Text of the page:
19. The method of claim 17 further comprising transmitting the electrocardiogram signal to the remote site where the risk of the impending cardiac decompensation is determined.
20. The method of claim 1 further comprising transmitting instructions from a remote site to a processor supported with the patient, and wherein the incidence of cardiac arrhythmias is determined with the processor in response to the instructions.
21. The method of claim 20 wherein the risk of impending decompensation is determined with the processor supported by the patient in response to the instructions from the remote site.
22. The method of claim 1 wherein a flag status is determined in response to the risk.
23. A system to detect impending cardiac decompensation of a patient, the system comprising:
circuitry to measure an electrocardiogram signal of the patient; and
a processor system comprising a tangible medium in communication with the circuitry, the processor system configured to determine an incidence of cardiac arrhythmias from the electrocardiogram signal and determine a risk of impending decompensation in response to the incidence of cardiac arrhythmias.
24. The system of claim 23 wherein the processor system is configured to receive the electrocardiogram signal for at least one week and determine the risk of impending decompensation in response to the incidence of cardiac arrhythmias over the at least one week.
25. The system of claim 23 wherein the processor system is configured to compare the incidence of cardiac arrhythmias to an earlier incidence of cardiac arrhythmias and determine the risk of impending decompensation.
26. The system of claim 23 wherein the electrocardiogram signal comprises at least one of a derived signal, a time averaged signal, a filtered signal or a raw signal.
27. The system of claim 23 wherein the processor system is configured to combine the incidence of cardiac arrhythmias with at least one of a heart rate, a heart rate variability, a bioimpedance, an activity or a respiration of the patient to determine the risk of impending decompensation.
28. The system of claim 23 further comprising an adherent patch comprising a breathable tape, electrodes and gel to measure the electrocardiogram signal, wherein the breathable tape, the electrodes and the gel are arranged to adhere continuously to the patient for at least one week and measure the electrocardiogram signal for the at least one week.
29. The system of claim 23 wherein the processor system is configured to determine the incidence of cardiac arrhythmias with an atrial arrhythmia comprising at least one of a bradycardia, an atrial fibrillation, an atrial tachycardia, or an atrial flutter.
30. The system of claim 23 wherein the processor system is configured to determine the incidence of cardiac arrhythmias with a ventricular arrhythmia comprising at least one of a bradycardia, a sustained ventricular tachycardia, a non-sustained ventricular tachycardia or a premature ventricular contraction.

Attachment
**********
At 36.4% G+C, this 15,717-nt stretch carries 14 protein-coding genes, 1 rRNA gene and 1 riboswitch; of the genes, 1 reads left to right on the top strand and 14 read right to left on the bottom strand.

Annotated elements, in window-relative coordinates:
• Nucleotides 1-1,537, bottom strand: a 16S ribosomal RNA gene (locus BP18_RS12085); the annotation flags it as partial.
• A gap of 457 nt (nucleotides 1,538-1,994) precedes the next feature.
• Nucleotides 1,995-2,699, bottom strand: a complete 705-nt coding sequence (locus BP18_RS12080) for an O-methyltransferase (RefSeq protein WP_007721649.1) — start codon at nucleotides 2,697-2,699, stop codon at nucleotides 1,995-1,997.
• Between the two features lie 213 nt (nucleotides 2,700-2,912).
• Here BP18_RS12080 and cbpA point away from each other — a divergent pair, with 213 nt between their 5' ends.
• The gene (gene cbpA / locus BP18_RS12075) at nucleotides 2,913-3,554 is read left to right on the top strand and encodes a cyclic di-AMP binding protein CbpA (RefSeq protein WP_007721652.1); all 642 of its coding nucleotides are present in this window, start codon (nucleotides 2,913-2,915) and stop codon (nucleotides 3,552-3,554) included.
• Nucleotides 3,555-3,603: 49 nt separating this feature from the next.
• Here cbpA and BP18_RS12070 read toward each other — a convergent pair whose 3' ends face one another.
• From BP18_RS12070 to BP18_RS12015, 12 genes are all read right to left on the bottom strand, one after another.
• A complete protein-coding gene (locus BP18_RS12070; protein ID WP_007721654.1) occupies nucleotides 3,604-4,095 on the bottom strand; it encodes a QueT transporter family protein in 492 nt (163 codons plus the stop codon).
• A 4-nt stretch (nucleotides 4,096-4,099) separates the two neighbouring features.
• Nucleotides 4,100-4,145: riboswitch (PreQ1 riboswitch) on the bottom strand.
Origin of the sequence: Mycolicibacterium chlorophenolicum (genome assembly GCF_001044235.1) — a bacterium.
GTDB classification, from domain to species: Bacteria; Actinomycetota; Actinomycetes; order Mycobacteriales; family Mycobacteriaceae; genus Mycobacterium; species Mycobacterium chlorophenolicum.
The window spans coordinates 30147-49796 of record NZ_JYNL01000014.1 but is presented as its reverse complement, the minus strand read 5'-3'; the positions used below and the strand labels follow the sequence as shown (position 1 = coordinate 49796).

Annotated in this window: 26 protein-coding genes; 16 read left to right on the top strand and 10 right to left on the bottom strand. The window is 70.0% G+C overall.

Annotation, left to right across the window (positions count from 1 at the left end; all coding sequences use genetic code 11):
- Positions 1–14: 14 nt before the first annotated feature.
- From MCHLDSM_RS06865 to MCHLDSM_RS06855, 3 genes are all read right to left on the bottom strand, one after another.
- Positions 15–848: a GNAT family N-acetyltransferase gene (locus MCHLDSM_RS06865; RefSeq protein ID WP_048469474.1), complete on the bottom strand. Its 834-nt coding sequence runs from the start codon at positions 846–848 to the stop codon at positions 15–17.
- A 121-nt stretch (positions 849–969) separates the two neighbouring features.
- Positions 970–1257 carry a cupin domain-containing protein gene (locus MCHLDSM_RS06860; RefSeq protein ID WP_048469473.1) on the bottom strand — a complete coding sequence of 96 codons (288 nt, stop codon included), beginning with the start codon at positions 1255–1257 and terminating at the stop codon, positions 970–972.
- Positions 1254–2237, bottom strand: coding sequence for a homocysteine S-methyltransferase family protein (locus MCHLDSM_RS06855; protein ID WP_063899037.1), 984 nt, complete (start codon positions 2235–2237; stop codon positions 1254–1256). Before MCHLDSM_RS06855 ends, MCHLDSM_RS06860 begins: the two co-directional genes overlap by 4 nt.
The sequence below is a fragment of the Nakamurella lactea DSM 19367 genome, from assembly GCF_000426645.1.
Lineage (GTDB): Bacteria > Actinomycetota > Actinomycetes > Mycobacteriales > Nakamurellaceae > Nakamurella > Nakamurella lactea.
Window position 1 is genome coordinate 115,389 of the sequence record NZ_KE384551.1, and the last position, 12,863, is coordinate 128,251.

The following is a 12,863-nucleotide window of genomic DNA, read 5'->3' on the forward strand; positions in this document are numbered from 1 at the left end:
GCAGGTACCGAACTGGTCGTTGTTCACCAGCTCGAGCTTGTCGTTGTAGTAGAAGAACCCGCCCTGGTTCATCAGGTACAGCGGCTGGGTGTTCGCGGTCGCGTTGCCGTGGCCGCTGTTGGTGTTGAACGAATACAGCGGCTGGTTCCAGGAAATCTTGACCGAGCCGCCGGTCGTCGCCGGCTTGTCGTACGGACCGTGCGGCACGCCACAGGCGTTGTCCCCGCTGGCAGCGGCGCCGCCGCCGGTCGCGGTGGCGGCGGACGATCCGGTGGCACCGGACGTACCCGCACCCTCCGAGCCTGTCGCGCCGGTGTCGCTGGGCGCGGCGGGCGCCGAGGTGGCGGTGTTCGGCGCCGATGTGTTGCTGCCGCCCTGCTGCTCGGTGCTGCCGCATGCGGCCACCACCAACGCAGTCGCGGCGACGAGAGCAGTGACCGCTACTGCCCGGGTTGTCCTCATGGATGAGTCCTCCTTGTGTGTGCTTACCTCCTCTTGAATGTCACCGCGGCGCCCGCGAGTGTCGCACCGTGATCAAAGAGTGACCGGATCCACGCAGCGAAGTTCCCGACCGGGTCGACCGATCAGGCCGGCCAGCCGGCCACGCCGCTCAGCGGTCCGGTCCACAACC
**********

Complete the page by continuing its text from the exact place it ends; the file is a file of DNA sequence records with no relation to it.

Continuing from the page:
31. The system of claim 23 further comprising electrodes coupled to the circuitry to measure the electrocardiogram signal, the electrodes configured to be implanted and/or injected into the patient.
32. The system of claim 23 wherein the processor system comprises a local processor and a remote processor at a remote site, the local processor connected to an adherent patch configured to adhere to the skin of the patient, the local processor configured to measure the electrocardiogram signal and wherein the remote processor is configured to determine the risk of impending decompensation.
33. The system of claim 32 wherein the local processor is configured to transmit the incidence of arrhythmias to the remote site and the remote processor is configured to determine the risk of impending decompensation.
34. The system of claim 32 wherein the local processor is configured to determine the incidence of cardiac arrhythmias in response to the electrocardiogram signal and wherein the remote processor is configured to determine the risk of impending decompensation in response to the incidence of electrocardiogram signals determined with the local processor.
35. The system of claim 32 wherein the remote processor is configured to determine the incidence of cardiac arrhythmias of the patient in response to the electrocardiogram signal.
36. The system of claim 35 wherein the local processor is configured to transmit the electrocardiogram signal to the remote site to determine the risk of impending decompensation.
37. The system of claim 23 wherein the processor system further comprises a local processor connected to an adherent patch configured to adhere to the skin of the patient, the local processor configured to determine the incidence of arrhythmias from the electrocardiogram signal and determine the risk of impending decompensation response to the incidence of arrhythmias.
38. The system of claim 37 wherein the local processor is configured to receive instructions transmitted from the remote site to configure the local processor to determine the risk of impending decompensation in response to the electrocardiogram signal.
39. The system of claim 23 wherein the processor system is configured to determine a flag status in response to the electrocardiogram signal.
40. A system to detect impending cardiac decompensation of a patient, the system comprising:
circuitry to measure an electrocardiogram signal of the patient; and
a processor system comprising a tangible medium in communication with the circuitry, the processor system configured to determining an incidence of cardiac arrhythmias from the electrocardiogram signal and determine a risk of impending decompensation in response to the incidence of cardiac arrhythmias.
41. A computer-readable storage medium comprising a set of instructions for a computer system to evaluate a risk of an impending cardiac decompensation of a patient, the set of instructions comprising:
an input routine operatively associated with a source of electrocardiogram data from the patient;